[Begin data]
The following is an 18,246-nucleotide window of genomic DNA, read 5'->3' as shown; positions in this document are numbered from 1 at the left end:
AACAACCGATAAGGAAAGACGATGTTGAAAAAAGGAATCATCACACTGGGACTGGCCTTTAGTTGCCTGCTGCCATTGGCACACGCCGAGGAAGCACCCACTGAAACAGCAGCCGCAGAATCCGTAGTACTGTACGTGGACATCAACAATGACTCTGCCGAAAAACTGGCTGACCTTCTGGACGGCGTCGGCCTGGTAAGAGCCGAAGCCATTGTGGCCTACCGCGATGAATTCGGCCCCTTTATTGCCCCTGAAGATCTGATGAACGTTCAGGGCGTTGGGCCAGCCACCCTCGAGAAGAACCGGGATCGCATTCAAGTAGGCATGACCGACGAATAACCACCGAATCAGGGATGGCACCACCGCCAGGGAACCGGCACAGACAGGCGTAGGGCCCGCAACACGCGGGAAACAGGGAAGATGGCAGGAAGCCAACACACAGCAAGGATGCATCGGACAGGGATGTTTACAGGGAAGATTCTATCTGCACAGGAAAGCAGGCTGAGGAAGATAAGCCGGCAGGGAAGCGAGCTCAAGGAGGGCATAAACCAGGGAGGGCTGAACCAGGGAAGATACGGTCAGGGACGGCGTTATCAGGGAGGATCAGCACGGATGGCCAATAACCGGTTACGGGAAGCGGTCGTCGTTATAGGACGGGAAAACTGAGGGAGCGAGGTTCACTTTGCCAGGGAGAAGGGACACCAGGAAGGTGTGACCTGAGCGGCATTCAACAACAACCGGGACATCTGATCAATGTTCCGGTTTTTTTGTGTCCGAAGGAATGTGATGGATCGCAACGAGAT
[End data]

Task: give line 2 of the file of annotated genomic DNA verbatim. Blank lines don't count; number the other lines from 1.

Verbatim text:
AACAACCGATAAGGAAAGACGATGTTGAAAAAAGGAATCATCACACTGGGACTGGCCTTTAGTTGCCTGCTGCCATTGGCACACGCCGAGGAAGCACCCACTGAAACAGCAGCCGCAGAATCCGTAGTACTGTACGTGGACATCAACAATGACTCTGCCGAAAAACTGGCTGACCTTCTGGACGGCGTCGGCCTGGTAAGAGCCGAAGCCATTGTGGCCTACCGCGATGAATTCGGCCCCTTTATTGCCCCTGAAGATCTGATGAACGTTCAGGGCGTTGGGCCAGCCACCCTCGAGAAGAACCGGGATCGCATTCAAGTAGGCATGACCGACGAATAACCACCGAATCAGGGATGGCACCACCGCCAGGGAACCGGCACAGACAGGCGTAGGGCCCGCAACACGCGGGAAACAGGGAAGATGGCAGGAAGCCAACACACAGCAAGGATGCATCGGACAGGGATGTTTACAGGGAAGATTCTATCTGCACAGGAAAGCAGGCTGAGGAAGATAAGCCGGCAGGGAAGCGAGCTCAAGGAGGGCATAAACCAGGGAGGGCTGAACCAGGGAAGATACGGTCAGGGACGGCGTTATCAGGGAGGATCAGCACGGATGGCCAATAACCGGTTACGGGAAGCGGTCGTCGTTATAGGACGGGAAAACTGAGGGAGCGAGGTTCACTTTGCCAGGGAGAAGGGACACCAGGAAGGTGTGACCTGAGCGGCATTCAACAACAACCGGGACATCTGATCAATGTTCCGGTTTTTTTGTGTCCGAAGGAATGTGATGGATCGCAACGAGAT